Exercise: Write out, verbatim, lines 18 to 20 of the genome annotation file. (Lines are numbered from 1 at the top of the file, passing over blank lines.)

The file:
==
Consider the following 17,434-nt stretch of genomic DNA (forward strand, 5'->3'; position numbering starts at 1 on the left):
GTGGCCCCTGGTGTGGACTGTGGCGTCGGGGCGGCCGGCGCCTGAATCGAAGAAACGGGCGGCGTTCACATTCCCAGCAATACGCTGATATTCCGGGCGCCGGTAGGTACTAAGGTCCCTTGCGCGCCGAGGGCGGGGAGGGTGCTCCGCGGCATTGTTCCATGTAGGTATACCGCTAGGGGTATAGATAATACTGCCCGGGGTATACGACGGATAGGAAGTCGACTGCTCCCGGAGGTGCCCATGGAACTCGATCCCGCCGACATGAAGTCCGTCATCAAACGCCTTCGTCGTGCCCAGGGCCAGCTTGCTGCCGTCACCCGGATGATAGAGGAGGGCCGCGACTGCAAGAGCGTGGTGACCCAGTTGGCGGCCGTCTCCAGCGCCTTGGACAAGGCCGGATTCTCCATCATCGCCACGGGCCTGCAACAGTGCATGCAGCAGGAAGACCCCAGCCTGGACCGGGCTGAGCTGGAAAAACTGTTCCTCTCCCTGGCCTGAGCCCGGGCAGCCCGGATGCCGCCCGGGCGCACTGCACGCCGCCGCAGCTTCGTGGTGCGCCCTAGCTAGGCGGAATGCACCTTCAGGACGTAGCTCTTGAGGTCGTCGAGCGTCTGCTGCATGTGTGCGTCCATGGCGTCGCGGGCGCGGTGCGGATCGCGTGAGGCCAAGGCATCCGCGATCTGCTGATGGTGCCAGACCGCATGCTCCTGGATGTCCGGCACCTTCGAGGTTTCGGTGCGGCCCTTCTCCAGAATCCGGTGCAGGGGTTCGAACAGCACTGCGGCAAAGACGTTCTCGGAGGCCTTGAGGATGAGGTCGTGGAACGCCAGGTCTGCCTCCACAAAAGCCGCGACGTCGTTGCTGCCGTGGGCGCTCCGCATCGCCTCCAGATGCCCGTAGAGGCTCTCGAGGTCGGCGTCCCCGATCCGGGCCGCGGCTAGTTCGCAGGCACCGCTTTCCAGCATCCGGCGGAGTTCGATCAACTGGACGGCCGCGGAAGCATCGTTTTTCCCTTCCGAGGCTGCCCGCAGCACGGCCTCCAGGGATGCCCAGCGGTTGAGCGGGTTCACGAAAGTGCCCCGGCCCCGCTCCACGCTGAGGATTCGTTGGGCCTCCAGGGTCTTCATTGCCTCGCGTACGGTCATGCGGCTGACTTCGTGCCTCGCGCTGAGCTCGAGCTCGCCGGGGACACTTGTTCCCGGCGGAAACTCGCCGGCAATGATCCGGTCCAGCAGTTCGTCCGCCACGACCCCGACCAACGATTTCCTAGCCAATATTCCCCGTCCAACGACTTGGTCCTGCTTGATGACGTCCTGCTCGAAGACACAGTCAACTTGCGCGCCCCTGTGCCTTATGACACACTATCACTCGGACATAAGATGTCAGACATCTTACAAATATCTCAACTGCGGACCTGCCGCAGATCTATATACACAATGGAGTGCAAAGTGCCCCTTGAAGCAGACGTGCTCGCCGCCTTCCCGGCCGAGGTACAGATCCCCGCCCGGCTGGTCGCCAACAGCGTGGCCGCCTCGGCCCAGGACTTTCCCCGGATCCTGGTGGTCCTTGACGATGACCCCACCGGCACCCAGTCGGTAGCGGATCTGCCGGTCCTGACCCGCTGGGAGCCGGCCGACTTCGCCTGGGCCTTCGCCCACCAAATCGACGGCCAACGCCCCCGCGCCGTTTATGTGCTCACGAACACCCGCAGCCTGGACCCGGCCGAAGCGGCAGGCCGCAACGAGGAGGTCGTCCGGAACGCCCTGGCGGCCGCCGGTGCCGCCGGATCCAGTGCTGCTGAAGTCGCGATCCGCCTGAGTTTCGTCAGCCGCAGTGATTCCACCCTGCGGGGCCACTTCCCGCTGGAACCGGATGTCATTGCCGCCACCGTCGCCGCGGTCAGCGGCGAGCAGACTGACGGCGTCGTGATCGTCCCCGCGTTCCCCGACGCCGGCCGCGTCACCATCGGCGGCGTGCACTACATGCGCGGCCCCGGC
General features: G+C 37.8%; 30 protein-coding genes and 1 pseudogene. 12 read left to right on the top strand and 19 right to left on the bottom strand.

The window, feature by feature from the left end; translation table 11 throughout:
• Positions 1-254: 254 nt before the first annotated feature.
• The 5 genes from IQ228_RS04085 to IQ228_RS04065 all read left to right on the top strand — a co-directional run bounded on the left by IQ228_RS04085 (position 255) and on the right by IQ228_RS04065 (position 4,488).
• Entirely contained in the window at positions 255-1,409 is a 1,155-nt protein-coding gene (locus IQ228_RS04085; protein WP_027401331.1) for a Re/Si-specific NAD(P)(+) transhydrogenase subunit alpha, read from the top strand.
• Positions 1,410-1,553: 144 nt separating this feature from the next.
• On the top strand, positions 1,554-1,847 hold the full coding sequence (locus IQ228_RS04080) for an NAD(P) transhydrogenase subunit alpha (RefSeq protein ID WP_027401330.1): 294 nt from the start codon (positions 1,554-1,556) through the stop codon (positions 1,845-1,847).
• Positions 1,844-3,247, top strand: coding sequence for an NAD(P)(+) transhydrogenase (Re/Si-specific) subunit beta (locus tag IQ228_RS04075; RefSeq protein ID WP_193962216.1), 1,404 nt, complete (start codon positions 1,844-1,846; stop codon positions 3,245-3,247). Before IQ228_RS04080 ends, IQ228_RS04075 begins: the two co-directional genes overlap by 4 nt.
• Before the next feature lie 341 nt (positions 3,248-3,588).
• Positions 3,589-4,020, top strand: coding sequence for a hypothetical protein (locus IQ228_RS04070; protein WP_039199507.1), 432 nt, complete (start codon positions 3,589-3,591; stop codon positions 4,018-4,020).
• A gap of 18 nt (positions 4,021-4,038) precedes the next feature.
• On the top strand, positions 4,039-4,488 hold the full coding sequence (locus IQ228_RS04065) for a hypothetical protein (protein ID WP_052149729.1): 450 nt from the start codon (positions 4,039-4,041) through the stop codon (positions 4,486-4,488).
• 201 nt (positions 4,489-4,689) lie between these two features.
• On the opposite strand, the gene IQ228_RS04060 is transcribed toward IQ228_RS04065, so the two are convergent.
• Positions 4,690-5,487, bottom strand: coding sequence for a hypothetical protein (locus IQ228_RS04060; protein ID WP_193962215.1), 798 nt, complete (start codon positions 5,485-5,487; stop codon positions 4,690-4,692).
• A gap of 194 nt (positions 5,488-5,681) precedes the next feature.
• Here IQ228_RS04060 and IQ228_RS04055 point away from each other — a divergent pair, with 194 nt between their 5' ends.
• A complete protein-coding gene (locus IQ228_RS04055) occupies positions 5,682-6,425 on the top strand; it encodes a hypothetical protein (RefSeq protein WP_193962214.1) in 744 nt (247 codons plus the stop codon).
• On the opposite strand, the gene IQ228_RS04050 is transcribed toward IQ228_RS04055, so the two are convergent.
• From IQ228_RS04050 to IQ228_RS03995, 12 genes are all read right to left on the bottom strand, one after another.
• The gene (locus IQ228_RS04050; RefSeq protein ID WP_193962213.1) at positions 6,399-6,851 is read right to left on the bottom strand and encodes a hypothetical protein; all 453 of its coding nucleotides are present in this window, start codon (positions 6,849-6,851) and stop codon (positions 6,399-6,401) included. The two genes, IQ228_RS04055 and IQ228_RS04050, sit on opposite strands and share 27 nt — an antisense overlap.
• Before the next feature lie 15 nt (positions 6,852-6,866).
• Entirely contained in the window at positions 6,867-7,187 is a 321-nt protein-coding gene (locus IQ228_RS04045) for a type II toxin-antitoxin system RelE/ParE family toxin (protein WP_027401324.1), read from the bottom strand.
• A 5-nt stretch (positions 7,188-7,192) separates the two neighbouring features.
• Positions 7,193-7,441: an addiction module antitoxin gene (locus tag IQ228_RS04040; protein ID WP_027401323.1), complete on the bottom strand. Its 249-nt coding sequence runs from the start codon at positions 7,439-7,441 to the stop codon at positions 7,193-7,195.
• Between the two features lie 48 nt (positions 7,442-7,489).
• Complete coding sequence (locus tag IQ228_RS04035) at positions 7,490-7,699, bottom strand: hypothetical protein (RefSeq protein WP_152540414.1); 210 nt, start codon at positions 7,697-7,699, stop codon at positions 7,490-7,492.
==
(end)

• A gap of 194 nt (positions 5,488-5,681) precedes the next feature.
• Here IQ228_RS04060 and IQ228_RS04055 point away from each other — a divergent pair, with 194 nt between their 5' ends.
• A complete protein-coding gene (locus IQ228_RS04055) occupies positions 5,682-6,425 on the top strand; it encodes a hypothetical protein (RefSeq protein WP_193962214.1) in 744 nt (247 codons plus the stop codon).